PLAG: How does mentorship from and collaboration with other women help you grow and learn?

SM: Mentorship is key to success in any endeavor. Mentors are like a torch that helps you find your way through a dark tunnel. I am lucky to have three amazing individuals as mentors in my company and in my life. My mom and dad are also supportive and I’m really really grateful for that. When I did the research to find out what board game creation involved, I learned about the iterative process of sketching, prototyping, design, playtesting and, finally, mass production. My family has helped me every step of the way. My dad has always been there to guide me on the technology side of things. He’s been an advisor whenever I’ve needed it. My mom helps with the finances, production and marketing. My external mentors have a huge impact in my life and business too. One of my mentors is a teacher here in California who bought some of my games for his classroom. He became a friend to our family and, now, mentors me. All of these people have helped me grow and become a better individual and business owner over the years.

PLAG: What is the best piece of advice you’ve received from a woman role model, mentor or colleague?

SM: The best piece of advice I’ve received is to “work while they sleep, learn when they party, save like they spend, and live like they dream.” —says young tech prodigy, Samaira Mehta. Her work is CoderBunnyz, a coding game aimed at… Click To Tweet

While everyone is out partying or having a good time, I’ve learned to work hard because I know that I will reap the rewards of my hard work later. Dedication and persistence guarantees that I get to live the life others dream of living – IRL 🙂

PLAG: What is one piece of advice you would give your younger self?

SM: What’s really important for youth today is that we don’t see barriers. We don’t see limits to things that we can create. We have a whole other mindset that lets us dream big and dream of things adults can’t even imagine possible. All of these crazy ideas deserve to be heard. I would advise my younger self to not listen to the naysayers or those who say my dreams aren’t possible, but rather dream big and work hard towards achieving those dreams.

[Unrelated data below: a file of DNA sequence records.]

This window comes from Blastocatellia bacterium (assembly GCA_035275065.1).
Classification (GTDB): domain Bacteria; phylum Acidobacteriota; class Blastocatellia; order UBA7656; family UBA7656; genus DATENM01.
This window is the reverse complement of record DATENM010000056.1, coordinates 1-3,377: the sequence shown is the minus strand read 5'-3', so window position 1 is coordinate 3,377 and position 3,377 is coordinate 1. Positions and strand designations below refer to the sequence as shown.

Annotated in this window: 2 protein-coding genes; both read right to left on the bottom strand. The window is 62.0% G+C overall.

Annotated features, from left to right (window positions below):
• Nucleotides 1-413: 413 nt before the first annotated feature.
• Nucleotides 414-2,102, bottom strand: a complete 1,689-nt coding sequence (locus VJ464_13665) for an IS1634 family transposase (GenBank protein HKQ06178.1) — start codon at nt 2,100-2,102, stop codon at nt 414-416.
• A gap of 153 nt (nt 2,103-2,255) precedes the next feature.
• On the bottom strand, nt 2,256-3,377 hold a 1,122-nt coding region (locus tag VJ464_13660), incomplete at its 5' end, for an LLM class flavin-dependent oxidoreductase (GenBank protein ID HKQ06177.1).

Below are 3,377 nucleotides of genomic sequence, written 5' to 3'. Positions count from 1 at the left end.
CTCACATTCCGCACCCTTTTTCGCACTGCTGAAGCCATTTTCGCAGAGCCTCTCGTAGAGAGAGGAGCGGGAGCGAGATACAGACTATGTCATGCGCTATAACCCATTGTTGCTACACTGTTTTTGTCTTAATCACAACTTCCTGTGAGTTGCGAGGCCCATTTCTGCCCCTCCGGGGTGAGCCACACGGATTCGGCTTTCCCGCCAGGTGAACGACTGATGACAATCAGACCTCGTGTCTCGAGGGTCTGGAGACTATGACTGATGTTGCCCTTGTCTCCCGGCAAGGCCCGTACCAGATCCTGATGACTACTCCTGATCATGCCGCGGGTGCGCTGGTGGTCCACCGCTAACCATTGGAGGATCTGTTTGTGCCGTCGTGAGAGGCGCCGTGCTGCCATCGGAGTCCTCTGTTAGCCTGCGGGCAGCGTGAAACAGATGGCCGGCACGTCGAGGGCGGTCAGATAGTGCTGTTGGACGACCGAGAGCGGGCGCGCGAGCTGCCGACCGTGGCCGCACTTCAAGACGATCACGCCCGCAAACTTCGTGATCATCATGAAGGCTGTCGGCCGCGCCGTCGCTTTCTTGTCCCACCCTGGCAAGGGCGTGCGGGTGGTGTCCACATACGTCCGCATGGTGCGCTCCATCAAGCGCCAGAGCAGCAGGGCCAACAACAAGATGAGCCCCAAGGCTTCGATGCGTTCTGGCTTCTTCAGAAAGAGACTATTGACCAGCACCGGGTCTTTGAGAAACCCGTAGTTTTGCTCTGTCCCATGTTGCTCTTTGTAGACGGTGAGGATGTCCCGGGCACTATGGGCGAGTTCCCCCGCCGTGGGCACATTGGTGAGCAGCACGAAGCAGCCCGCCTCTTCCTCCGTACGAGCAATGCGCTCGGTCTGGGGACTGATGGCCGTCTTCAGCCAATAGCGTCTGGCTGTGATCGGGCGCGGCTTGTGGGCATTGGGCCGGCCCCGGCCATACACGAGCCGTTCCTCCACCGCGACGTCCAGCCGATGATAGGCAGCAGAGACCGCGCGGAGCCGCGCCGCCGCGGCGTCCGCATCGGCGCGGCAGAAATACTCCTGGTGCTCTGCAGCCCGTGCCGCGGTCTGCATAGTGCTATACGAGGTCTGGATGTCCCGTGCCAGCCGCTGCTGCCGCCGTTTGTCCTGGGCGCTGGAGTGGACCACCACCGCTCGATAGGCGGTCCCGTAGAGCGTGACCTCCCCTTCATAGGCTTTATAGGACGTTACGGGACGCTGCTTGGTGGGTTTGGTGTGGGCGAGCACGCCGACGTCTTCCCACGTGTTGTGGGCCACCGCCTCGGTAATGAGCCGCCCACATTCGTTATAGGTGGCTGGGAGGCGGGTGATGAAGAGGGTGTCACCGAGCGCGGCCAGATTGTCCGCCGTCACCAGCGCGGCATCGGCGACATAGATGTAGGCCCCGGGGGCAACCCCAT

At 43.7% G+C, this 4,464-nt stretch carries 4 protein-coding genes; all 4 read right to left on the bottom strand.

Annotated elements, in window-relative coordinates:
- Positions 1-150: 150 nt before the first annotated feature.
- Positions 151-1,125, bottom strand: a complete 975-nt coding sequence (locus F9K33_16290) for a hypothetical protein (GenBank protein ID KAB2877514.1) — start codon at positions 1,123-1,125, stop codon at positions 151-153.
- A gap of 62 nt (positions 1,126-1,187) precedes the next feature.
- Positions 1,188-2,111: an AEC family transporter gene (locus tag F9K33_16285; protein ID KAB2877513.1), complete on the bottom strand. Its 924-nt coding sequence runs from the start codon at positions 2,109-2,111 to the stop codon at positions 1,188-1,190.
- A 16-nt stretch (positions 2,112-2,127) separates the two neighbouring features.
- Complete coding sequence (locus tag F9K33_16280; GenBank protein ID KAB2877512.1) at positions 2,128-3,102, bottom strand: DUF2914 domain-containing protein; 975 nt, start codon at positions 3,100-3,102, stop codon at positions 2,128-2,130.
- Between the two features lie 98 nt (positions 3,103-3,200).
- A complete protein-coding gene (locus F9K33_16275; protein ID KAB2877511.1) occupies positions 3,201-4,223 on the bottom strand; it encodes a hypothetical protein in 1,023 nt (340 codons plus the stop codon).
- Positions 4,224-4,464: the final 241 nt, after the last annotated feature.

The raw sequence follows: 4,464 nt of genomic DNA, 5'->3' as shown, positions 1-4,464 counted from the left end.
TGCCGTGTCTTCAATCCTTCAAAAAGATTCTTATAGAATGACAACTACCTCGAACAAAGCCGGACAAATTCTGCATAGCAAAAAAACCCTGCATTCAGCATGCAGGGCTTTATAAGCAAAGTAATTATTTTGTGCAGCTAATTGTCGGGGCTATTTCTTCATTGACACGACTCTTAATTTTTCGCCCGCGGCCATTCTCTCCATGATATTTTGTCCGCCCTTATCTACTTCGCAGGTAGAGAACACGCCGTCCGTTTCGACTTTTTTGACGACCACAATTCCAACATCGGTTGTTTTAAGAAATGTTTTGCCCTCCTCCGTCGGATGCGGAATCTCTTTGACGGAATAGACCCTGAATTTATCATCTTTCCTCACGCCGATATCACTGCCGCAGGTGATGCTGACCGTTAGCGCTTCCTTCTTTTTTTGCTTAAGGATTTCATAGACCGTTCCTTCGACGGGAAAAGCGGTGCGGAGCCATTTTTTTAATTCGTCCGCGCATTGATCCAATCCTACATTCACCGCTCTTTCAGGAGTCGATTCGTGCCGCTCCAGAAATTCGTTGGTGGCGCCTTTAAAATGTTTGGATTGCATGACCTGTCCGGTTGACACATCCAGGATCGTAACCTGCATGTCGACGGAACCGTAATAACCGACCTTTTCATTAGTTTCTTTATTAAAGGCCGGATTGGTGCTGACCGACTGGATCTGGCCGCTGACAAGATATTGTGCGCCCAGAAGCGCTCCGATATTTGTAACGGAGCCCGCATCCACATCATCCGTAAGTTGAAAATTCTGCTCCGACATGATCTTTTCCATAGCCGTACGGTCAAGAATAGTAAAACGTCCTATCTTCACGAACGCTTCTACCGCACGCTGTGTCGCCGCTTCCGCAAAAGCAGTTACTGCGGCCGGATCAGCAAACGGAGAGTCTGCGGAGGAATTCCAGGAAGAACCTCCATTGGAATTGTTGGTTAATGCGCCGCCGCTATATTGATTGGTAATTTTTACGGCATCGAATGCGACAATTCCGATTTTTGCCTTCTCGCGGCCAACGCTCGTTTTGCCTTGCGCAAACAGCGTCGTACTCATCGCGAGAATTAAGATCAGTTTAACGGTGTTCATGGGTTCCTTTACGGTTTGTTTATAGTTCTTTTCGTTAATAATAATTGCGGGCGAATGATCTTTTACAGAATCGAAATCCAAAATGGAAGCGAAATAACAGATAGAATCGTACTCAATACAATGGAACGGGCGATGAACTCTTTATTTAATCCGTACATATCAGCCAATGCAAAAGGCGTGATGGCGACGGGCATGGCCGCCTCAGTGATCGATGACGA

PLAG: What advice do you have for younger girls who want to follow in your footsteps but may be afraid to ask for help (mentorship or guidance)?

SM: I’ve learned a lot during my journey, so I’d tell girls who have big ambitions to start that business, launch that movement, and create that product. To full realize your potential, I suggest you:

  • Explore, observe, and find what you are truly passionate about. That problem, idea, or thing that you are passionate about is what you should work towards
  • It’s OK to dream. It starts with a dream, a very big dream, but you have to work extraordinary amounts to achieve that dream.
  • Throughout that process ask for help! You don’t have to do it alone. In fact, you normally can’t do it alone!
  • Stop. Breath. Think. Make a plan. If you just start without a path and a plan, you’re more likely to crash along the way.
  • Go for it…and have patience and persevere. It might take longer than you think. You may have to change your path. You may have to modify or change the goal. But you don’t have to give up.

Finally, I think one of the major things I have learned and want to share with all my sisters is that time expands to accommodate your passions and priorities. I go to school, do homework, I am a dancer, I run a company, hold workshops, I’m a teacher/educational content creator, professional motivational speaker. I’m constantly traveling to different places. I’m working on an AI research project. And I’m still a 13-year-old who hangs out with her friends and goes to the beach. But I love all of it! I love everything I do. And I truly believe if you are passionate about anything, time will expand to accommodate all our passions and priorities. 

Connect with Samaira on Instagram and join Play Like a Girl in our mission to build a diverse pipeline of women in STEM by encouraging girls that they can do anything and be #ReadyforAnyField. ⚡️

 

Win a chance to be mentored by game changing women in Nashville! Tell us how sport has prepared you to succeed in any field by submitting your original photos, videos or art via Instagram or Twitter using #ReadyforAnyField. No purchase necessary. Void in AK & HI and where prohibited. Open to legal residents of 48 contiguous US & DC. Starts 2/21/22; ends 2/28/22.